Some women go to bed in their make-up because they don’t want their partner to see them without it.  I have always washed and cleansed my face without fail.  My friend, the late Evelyn Lauder, gave me the tip not to use one cream all the time, as your skin gets used to it. I’ve taken that advice ever since and my dermatologist recently remarked that I had fabulous skin, which made my day.

Stay out of the sun.  I have done all my life and have hardly any wrinkles as a result.

I go twice a week to the hairdressers.  The actress Joan Crawford said: “I think that the most important thing a woman can have — next to talent, of course — is her hairdresser.”   And I completely agree.

I avoid wearing too much foundation because it gets in the cracks and ages you.  Keep application light.    

I’ll always have a lipstick in my bag wherever I go.  I never leave my apartment without putting it on.  It makes me feel instantly presentable.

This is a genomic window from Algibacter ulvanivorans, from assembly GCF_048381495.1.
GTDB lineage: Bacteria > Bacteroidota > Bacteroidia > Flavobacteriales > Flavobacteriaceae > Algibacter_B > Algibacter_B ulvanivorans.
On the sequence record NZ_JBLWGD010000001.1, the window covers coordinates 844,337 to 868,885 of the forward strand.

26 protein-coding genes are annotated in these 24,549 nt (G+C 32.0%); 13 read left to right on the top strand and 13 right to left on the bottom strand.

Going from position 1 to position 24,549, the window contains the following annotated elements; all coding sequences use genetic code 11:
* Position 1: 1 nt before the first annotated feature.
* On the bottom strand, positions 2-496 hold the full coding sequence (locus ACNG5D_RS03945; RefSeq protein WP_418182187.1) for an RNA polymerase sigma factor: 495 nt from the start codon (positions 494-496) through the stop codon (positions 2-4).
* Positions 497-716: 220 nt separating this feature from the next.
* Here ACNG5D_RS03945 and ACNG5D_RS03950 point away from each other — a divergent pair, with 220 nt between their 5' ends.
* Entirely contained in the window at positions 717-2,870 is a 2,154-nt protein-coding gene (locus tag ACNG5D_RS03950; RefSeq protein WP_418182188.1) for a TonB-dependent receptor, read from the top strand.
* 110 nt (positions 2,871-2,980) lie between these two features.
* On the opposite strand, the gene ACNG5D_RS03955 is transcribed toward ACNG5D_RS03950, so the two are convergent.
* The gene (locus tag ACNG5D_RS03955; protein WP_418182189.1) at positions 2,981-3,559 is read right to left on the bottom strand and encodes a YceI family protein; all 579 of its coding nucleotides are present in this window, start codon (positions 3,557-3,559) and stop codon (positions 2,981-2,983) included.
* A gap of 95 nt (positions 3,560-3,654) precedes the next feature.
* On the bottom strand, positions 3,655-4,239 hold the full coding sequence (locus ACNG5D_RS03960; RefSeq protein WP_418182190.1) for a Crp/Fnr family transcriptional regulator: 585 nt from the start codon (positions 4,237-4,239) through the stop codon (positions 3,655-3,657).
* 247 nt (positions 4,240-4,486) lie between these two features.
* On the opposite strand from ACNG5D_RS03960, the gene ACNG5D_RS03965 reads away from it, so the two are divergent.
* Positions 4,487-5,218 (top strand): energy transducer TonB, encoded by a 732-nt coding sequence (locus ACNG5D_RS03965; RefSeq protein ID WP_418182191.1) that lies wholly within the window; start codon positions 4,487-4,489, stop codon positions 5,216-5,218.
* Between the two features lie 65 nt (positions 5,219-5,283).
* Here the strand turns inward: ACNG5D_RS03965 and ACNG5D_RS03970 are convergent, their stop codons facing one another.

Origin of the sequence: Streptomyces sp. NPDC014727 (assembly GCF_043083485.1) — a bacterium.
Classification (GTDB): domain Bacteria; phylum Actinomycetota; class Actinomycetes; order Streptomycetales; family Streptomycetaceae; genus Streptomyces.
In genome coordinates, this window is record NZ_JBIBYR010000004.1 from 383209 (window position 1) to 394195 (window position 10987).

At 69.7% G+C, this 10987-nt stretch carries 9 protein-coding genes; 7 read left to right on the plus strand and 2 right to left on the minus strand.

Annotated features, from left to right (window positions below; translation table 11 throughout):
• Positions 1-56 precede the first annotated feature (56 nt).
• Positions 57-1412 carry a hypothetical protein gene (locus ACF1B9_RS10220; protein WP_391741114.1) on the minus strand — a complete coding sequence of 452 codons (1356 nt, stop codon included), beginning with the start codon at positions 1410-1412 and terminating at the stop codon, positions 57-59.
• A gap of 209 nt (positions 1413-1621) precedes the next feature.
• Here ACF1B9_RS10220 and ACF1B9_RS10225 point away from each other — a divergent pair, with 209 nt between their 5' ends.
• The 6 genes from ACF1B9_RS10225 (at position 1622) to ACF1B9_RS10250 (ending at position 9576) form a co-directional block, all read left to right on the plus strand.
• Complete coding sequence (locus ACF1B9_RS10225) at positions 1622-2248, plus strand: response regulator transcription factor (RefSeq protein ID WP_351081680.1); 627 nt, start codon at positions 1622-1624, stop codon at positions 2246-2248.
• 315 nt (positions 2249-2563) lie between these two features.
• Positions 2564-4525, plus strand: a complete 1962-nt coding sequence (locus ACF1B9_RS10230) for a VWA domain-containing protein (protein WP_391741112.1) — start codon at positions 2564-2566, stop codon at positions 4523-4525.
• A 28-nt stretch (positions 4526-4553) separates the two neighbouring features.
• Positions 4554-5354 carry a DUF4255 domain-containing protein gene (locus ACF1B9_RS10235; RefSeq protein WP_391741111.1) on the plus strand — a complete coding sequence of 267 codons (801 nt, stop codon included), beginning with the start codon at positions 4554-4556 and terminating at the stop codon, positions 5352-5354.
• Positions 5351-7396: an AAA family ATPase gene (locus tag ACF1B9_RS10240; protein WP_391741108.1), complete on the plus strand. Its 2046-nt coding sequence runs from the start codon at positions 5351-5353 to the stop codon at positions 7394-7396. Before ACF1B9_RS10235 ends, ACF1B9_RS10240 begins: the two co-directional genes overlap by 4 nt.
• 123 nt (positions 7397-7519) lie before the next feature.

I have a weekly manicure and always opt for a pale colour as if you chip it is not as noticeable. 


Food & travel

On my travels around the world, I’ve packed and unpacked suitcases multiple times.  My top tip is to pack shoes first, putting them around the sides of the bottom of the case, in cloth bags, leaving the centre empty for clothes.  I’ve found it the most efficient way of packing.    

Fish and chips are always a good idea – just remember the malt vinegar on the side! 

A smile always helps in new places. 



Grief never goes away.  It stays with you, but you learn to live with it.

Work helps. My writing got me through it.  I found solace in familiar characters. 

Nobody wants a weeping widow on their shoulder, they want nice conversation and a few laughs.  There is always room for kindness and compassion in life.



Never start a book until you know how it’s going to end.

Character is what drives everything forward.  Character is plot.

There is a lot of snobbery in publishing.  Ignore it.  Critics can say whatever they want.  I just look at my book sales. 

Always have a pen and notepad in your bag – for me, book ideas come to me all the time and I always write them down. 

Writing is discipline. You can’t write a book without putting in the hours at your desk. For many years I got up and started writing at 6am so I could hit my deadline each year.


Copyright: Bradford Enterprises